This morning, I am supposed to be going to the final Maelstrom event, but instead I have an ear infection, so I am at home. So I asked my local friendly IRC bot for a recommendation of something to play (Picked randomly from my Steam games list):
08:37:28 [@Aquarion] Lampstand: What should I play?
08:37:30 [@Lampstand] Aquarion: Jolly Rover
08:37:42 [@Aquarion] … I own that?
08:38:29 [@Aquarion] Huh. I own a point and click adventure game called Jolly Rover.
I must have picked it up as part of a bundle, because I had no memory of it.
So, what we have here is a point and also click adventure game in the classic 2D style, Cartoon graphics, Somewhat wacky characters, in the genre which only exists in Graphic Adventure Games: Comedy Pirate With Voodoo Universe.
Except this time, they’re dogs.
Lets start mechanically. The engine is good, and the graphics and animation are passable, although slightly low res for a 2010 game. They have included three levels of hinting system, where first you can highlight all clickable objects (and objects with no new responses come up with a different colour label, which is an awesome thing that more games should do), A second where your wacky – and otherwise mercifully silent – animal sidekick will give you a vague clue as to your best direction, the third where you can feed the same sidekick on of a limited resource (not scare, though) for further hints. As a result, you’re never really stuck due to lack of knowing what you should be doing.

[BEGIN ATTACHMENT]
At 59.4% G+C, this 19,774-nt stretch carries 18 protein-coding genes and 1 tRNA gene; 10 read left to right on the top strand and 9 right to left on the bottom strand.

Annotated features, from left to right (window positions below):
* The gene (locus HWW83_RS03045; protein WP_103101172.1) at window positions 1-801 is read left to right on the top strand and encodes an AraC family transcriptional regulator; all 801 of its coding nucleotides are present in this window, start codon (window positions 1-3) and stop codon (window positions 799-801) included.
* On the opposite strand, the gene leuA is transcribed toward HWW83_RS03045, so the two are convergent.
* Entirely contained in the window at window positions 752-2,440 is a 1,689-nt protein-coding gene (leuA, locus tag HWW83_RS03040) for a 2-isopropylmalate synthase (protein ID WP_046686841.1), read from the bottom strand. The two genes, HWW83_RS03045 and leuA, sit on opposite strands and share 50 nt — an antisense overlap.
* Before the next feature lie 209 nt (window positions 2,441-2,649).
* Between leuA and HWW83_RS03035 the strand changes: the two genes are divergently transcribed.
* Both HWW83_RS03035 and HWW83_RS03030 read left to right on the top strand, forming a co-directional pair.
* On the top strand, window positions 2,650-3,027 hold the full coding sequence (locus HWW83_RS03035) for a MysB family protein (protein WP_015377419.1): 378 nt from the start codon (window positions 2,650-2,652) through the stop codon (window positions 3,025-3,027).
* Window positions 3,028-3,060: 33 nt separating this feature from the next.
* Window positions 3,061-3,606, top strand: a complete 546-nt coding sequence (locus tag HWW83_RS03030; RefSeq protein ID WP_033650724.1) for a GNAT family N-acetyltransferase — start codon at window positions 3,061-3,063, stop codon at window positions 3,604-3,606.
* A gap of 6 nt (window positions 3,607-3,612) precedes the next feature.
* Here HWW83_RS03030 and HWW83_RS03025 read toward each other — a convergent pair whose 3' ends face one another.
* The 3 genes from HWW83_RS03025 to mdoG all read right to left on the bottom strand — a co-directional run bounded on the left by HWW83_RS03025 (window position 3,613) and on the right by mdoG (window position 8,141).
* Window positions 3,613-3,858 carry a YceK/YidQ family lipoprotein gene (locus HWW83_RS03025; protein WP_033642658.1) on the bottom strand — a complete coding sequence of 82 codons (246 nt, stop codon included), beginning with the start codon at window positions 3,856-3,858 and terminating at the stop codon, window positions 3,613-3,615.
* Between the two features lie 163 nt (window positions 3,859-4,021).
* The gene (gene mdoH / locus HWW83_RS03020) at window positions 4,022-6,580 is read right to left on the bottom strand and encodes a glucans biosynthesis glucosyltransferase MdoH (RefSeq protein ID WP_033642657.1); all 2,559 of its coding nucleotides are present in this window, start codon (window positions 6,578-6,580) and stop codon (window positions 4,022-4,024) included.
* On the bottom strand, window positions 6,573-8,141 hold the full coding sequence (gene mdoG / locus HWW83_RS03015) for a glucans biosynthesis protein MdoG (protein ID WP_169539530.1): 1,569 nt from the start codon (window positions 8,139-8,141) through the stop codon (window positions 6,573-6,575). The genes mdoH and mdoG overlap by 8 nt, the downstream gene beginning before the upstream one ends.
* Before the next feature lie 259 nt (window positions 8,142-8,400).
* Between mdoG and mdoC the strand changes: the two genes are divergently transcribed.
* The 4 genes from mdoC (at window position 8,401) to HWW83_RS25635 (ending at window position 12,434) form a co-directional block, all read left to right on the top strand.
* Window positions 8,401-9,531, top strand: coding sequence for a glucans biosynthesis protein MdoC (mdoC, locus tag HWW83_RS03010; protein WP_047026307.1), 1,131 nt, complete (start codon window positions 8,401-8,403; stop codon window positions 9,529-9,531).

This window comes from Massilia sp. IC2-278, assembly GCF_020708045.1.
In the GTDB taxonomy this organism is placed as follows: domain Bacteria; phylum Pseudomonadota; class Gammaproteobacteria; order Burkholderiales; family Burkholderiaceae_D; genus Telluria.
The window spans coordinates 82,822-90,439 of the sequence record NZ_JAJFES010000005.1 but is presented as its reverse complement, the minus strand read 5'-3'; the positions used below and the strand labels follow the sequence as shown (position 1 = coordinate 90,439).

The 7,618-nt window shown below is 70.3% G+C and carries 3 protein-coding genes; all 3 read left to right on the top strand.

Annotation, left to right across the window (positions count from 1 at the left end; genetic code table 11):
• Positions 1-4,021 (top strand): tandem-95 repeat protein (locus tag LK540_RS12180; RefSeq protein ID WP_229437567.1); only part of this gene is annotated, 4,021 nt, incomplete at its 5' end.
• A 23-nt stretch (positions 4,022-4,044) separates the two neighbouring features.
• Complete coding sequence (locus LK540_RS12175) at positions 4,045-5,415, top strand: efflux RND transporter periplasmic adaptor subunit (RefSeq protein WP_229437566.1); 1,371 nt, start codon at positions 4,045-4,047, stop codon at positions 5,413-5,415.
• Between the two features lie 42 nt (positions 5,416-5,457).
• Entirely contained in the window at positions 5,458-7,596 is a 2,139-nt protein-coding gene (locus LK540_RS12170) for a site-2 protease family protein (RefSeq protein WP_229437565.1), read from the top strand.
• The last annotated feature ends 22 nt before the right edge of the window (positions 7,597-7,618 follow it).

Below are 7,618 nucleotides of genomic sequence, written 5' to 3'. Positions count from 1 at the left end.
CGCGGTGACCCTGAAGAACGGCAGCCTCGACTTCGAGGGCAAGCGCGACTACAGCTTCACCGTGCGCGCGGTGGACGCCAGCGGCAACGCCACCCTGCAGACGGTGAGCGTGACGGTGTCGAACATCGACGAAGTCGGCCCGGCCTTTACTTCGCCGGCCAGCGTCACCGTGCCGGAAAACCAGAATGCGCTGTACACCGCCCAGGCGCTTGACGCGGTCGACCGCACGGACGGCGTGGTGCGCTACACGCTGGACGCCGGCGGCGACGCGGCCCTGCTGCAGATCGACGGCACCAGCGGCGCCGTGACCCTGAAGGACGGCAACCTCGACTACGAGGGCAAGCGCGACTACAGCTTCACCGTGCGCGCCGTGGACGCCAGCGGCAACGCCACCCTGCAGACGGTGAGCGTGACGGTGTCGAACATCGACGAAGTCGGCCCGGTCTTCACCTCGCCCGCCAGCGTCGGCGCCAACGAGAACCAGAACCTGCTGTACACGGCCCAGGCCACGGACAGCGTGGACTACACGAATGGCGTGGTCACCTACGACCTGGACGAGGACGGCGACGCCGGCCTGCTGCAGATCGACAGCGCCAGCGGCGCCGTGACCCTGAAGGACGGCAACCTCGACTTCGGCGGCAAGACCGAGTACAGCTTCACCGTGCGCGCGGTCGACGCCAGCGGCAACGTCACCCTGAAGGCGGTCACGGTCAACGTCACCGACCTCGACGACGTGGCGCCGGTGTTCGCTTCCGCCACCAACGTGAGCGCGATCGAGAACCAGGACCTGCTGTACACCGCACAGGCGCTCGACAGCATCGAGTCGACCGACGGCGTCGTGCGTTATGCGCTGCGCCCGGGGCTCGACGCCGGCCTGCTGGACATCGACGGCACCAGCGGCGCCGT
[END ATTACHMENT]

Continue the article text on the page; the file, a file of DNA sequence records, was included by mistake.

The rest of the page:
It sticks a pin in its own balloon to a certain extent by dancing so very obviously on the shores of Monkey Island. The writing is solid, and occasionally good, but the invitation towards comparison with the sabre-sharp dialog of a lot of the Lucasarts classic doesn’t do it a lot of favours. At its best, it’s better than the weaker bits of MI scenes, but with far less of a reliance of animation-humour and running jokes. Animations are clean and smooth, although the lack of specific animations for some areas of the game makes a lot of the puzzles harder than they need to be (In a couple of instances, things “happen” while you’re off screen without any clue that this is the case, leading to random-item-comparison, the live-rail of P+C games).
The game’s not too difficult either. I find there are four areas where you tend to get in trouble in these games, “I didn’t think of that”, “I didn’t realise you could click that”, “That’s just not logical” and “…but that didn’t work last time”. Of the few times I got actually stuck, most of them were category one – which is the best they could be – and the ones where I actually needed to use the hint system were category 2 and one that hit category 4. Mostly solid puzzle solving, then, although not massively challenging to anyone whose brain has been retrained in the art of these games.
I’m somewhat less convinced by the collect-em-all additions to the formula (A four-part “Pirate Flag” in each major zone, crackers for the hint system, pieces of 8, all of which open up concept art and stuff), especially when some of them are locked out fairly early in the game and only appear as collectable items if you go back to a previously cleared screen after having solved a puzzle elsewhere – with no clue whatsoever. Finishing the game does open up a Developer Commentary mode, which might be interesting. It does also occasionally fall into the trap of “You have all the ingredients for the next stage but…. Oh! You will need this one extra thing which you couldn’t pick up before but is on the other side of the zone! So sad!”
The game took about 3 hours for me to complete, and I enjoyed the story, the characters and even most of the jokes for all of that. Your mileage may vary, but for £5 (On Steam at the moment) that’s better time for your money than a movie trip.